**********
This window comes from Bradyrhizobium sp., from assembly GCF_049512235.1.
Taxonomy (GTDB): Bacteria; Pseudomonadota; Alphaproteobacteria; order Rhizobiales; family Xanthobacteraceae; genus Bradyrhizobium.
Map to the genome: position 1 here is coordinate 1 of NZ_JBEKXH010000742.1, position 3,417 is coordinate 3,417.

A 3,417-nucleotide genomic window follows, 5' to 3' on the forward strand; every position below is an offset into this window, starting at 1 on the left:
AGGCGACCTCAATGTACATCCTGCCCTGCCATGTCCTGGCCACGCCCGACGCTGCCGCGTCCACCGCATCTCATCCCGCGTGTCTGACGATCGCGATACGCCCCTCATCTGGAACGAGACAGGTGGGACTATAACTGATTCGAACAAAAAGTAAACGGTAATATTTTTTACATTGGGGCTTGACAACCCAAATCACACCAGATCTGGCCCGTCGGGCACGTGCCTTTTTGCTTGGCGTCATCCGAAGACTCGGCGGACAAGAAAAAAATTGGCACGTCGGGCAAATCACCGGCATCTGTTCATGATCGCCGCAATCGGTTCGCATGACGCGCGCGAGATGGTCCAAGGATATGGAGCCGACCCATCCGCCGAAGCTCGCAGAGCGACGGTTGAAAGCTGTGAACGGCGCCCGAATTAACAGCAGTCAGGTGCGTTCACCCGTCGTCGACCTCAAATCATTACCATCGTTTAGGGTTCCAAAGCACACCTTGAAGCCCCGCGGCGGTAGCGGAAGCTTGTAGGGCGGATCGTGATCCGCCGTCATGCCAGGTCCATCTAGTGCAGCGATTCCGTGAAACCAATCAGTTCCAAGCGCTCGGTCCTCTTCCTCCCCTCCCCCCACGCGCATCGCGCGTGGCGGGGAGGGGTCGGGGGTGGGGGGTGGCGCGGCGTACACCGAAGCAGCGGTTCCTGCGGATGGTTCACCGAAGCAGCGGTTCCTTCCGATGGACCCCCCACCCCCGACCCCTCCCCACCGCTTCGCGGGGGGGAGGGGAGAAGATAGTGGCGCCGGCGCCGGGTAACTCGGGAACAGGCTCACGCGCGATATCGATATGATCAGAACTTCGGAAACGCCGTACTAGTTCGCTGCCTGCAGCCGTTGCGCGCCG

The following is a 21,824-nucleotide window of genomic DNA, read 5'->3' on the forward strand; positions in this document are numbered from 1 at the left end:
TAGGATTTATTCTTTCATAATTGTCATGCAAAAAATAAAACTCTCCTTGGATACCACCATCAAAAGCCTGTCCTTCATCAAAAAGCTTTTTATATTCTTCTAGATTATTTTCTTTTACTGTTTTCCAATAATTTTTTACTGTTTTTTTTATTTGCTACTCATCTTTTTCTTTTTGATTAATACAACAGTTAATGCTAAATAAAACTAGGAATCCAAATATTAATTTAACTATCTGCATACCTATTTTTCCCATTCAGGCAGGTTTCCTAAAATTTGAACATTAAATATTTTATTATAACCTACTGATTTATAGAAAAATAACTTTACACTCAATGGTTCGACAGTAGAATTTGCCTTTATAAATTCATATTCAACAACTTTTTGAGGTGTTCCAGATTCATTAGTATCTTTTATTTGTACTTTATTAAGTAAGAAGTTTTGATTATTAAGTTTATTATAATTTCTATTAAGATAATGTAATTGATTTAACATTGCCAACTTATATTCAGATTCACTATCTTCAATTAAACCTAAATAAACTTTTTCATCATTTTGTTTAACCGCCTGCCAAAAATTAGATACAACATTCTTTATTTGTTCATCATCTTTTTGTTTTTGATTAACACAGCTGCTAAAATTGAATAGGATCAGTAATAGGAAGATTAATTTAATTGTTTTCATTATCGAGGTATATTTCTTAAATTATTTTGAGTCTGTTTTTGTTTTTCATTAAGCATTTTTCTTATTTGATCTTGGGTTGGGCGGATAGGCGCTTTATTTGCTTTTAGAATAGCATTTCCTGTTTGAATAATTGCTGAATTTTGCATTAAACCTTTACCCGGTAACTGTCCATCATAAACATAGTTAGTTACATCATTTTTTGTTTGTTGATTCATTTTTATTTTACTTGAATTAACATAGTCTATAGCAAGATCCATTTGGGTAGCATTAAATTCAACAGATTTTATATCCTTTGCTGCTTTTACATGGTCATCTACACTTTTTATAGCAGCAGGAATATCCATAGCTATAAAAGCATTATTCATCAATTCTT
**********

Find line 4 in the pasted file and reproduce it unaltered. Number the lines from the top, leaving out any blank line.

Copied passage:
A 3,417-nucleotide genomic window follows, 5' to 3' on the forward strand; every position below is an offset into this window, starting at 1 on the left: